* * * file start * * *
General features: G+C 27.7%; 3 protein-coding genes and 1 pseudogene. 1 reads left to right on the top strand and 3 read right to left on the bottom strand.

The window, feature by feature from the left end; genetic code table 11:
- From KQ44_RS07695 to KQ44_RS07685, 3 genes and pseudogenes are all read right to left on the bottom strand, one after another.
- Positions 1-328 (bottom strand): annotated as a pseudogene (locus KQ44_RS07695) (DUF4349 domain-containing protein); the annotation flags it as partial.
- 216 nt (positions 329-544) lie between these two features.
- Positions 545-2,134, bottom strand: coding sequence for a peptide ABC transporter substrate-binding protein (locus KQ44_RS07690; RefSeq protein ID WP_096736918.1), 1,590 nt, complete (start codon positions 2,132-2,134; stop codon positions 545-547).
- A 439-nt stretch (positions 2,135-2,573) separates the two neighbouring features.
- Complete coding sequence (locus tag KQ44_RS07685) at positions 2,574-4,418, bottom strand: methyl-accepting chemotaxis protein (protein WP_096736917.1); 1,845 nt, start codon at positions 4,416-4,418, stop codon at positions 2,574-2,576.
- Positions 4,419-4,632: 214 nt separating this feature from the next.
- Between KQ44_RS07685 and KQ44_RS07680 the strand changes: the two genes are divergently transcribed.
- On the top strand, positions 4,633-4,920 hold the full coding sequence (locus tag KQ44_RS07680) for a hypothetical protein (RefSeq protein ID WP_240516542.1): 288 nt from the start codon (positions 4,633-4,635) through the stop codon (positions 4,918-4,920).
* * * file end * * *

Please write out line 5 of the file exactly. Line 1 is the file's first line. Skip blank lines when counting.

- 216 nt (positions 329-544) lie between these two features.